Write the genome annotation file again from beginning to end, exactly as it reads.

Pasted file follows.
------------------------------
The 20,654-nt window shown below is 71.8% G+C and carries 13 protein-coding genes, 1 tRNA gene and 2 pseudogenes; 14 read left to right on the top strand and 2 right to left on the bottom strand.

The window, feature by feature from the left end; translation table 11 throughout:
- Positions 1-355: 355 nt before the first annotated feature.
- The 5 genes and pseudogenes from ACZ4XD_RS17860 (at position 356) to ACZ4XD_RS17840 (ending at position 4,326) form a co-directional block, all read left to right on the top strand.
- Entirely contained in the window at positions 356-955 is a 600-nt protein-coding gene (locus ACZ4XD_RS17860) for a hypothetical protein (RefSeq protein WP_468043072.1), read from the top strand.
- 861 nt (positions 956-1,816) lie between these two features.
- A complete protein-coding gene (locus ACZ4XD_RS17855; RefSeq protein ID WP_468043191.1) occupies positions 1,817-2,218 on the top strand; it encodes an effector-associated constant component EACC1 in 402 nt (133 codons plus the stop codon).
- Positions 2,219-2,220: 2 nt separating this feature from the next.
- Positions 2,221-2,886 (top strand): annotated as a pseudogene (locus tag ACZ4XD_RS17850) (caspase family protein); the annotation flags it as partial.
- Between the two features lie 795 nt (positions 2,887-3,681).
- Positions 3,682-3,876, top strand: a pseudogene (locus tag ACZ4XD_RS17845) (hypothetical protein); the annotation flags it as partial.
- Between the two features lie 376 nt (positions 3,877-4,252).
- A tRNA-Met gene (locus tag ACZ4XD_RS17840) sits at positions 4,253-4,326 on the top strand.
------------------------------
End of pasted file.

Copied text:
The 20,654-nt window shown below is 71.8% G+C and carries 13 protein-coding genes, 1 tRNA gene and 2 pseudogenes; 14 read left to right on the top strand and 2 right to left on the bottom strand.

The window, feature by feature from the left end; translation table 11 throughout:
- Positions 1-355: 355 nt before the first annotated feature.
- The 5 genes and pseudogenes from ACZ4XD_RS17860 (at position 356) to ACZ4XD_RS17840 (ending at position 4,326) form a co-directional block, all read left to right on the top strand.
- Entirely contained in the window at positions 356-955 is a 600-nt protein-coding gene (locus ACZ4XD_RS17860) for a hypothetical protein (RefSeq protein WP_468043072.1), read from the top strand.
- 861 nt (positions 956-1,816) lie between these two features.
- A complete protein-coding gene (locus ACZ4XD_RS17855; RefSeq protein ID WP_468043191.1) occupies positions 1,817-2,218 on the top strand; it encodes an effector-associated constant component EACC1 in 402 nt (133 codons plus the stop codon).
- Positions 2,219-2,220: 2 nt separating this feature from the next.
- Positions 2,221-2,886 (top strand): annotated as a pseudogene (locus tag ACZ4XD_RS17850) (caspase family protein); the annotation flags it as partial.
- Between the two features lie 795 nt (positions 2,887-3,681).
- Positions 3,682-3,876, top strand: a pseudogene (locus tag ACZ4XD_RS17845) (hypothetical protein); the annotation flags it as partial.
- Between the two features lie 376 nt (positions 3,877-4,252).
- A tRNA-Met gene (locus tag ACZ4XD_RS17840) sits at positions 4,253-4,326 on the top strand.